A few years ago, CPF fund manager, GIC, had already acknowledged global asset prices were overinflated. Yet, the government has been channeling additional billions in CPF into GIC.
GIC expected market downturn years ago
GIC had actually been anticipating a market downturn after 2013, as evident by its shifting away from risk: riskier assets were converted into ‘Nominal Bonds’ and ‘Cash’. Data from GIC reports.
* ‘Cash’ no longer disclosed
The flip side is this asset class does not earn a sufficient rate of return to pay CPF members and therefore GIC was forced to assume higher investment risk in other asset classes.
GIC concealing ‘Cash’ position
GIC has a serious issue with transparency. This has been highlighted in numerous posts.
From the above table, it should also be obvious that GIC had tried to conceal its ‘Cash’ position after 2013 by commingling with ‘Nominal Bonds’. Any other fund manager would have been taken to task by shareholders/stakeholders, probably given the boot.
The PAP government, if it is not trying to conceal any material information from Singaporeans, should not condone poor corporate governance by GIC and disclose a breakdown in ‘Cash’ and ‘Nominal Bonds’.
‘Cash & Nominal Bonds’ increased 10%, earning peanuts?
From 2008 to 2013, ‘Cash & Nominal Bonds’ averaged 25% of GIC’s portfolio. This has increased by 10% to 35% in 2017. With rock-bottom interest rates, this would mean that GIC’s portfolio has not been very productive, ie 35% of assets earning peanuts returns.
According to SWFI, GIC’s AUM is estimated to be US$359 billion or S$494 billion.
Is S$173 billion (35%) earning peanuts returns?
If the above is true, why does PAP amend legislations to trap our CPF in GIC?
Wouldn’t it be a win-win situation to return CPF to retirees at 55?
CPF risks have multiplied
In the 3 years before global stock markets began to collapse in 2007, net CPF contributions amounted to only $11.28 billion. In the last 3 years, net CPF contributions amounted to $42.29 billion.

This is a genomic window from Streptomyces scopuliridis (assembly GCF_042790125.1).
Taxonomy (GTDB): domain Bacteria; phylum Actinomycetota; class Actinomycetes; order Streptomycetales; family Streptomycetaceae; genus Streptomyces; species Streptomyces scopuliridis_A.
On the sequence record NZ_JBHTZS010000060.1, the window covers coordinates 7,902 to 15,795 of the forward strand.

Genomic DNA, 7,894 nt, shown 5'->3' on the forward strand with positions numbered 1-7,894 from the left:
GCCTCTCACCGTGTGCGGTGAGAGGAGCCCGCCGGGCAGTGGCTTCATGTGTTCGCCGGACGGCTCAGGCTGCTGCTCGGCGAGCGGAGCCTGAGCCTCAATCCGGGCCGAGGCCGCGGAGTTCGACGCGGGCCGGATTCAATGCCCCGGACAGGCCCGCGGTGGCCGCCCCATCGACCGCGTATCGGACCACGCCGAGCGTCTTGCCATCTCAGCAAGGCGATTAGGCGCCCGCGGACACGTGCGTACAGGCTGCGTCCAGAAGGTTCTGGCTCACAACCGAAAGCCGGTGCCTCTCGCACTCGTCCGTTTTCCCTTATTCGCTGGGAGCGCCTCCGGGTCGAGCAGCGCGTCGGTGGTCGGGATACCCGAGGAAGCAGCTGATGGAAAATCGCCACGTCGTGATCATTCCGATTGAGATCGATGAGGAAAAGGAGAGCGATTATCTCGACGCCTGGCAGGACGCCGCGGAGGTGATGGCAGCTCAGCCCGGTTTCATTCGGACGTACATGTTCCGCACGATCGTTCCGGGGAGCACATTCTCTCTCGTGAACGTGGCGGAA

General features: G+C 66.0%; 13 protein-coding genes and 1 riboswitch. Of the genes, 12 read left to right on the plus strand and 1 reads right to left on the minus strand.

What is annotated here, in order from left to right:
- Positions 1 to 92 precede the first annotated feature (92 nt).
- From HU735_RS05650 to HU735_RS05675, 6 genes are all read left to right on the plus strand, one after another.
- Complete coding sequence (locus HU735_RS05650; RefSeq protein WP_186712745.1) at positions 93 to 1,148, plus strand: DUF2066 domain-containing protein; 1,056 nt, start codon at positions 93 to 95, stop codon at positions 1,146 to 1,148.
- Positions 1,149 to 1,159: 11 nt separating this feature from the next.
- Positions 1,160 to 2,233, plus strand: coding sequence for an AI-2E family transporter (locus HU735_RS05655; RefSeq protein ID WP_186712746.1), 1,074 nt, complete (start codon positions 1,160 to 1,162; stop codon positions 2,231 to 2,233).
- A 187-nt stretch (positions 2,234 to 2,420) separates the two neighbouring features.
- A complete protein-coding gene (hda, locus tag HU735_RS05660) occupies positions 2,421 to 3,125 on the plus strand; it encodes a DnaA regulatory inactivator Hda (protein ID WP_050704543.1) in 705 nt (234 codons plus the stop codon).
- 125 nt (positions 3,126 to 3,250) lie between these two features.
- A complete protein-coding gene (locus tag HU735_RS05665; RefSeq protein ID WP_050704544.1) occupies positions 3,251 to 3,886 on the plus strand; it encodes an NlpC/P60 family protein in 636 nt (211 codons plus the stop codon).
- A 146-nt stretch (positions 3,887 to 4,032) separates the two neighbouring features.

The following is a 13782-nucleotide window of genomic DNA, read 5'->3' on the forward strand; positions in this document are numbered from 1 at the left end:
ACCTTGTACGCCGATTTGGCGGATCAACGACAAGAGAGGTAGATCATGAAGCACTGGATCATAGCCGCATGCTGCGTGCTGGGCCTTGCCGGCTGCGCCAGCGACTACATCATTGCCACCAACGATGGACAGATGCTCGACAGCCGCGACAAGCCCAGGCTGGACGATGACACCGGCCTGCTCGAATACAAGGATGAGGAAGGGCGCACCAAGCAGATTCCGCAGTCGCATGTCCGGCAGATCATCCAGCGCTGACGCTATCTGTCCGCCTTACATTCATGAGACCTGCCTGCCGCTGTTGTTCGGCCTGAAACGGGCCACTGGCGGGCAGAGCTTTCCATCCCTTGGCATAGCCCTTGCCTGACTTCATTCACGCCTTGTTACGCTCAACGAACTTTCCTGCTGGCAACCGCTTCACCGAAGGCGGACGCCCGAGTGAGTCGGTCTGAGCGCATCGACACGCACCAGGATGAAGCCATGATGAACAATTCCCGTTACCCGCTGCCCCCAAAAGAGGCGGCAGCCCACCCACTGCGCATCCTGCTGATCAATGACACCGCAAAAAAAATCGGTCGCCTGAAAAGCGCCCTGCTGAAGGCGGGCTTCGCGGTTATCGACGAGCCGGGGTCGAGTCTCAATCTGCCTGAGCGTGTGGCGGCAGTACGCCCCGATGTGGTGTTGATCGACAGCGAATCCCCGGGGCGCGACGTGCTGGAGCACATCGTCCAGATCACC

Since global assets are overinflated and GIC has invested more CPF in these assets, doesn’t this also mean CPF members’ risks have multiplied?
GIC’s increasing AUM due to PAP removing CPF goal posts
GIC may be the envy of many fund managers but in reality, its performance sucks. Its AUM has seen a phenomenal increase not because of its superior performance but due to PAP tweaking CPF legislations.
From 2007 to 2016, net CPF contributions – less CPF interest – amounted to S$122 billion.
A substantial amount came from retirees who were forced into a pay-until-you-mati instalment plan by PAP, after postponement of the withdrawal age.
Under PAP’s PUYM plan, every member had to maintain an additional $66,400 ($166,000 – $99,600) in GIC at 55.
From 2007 to 2016, the CPF Medisave Minimum Sum increased by $20,500 from $28,500 to $49,000. Together with the $66,400 increase in the OA Minimum Sum, PAP forced every CPF member to retain an additional $86,900 in GIC at 55.
In view of the increased investment risks as well as GIC’s subpar returns, wouldn’t it be a win-win situation for PAP to return CPF members our retirement savings?
Why is GIC forced to take additional risk, investing additional billions from retired CPF members in overinflated foreign assets? Or is GIC in desperate need of funds to conceal massive losses?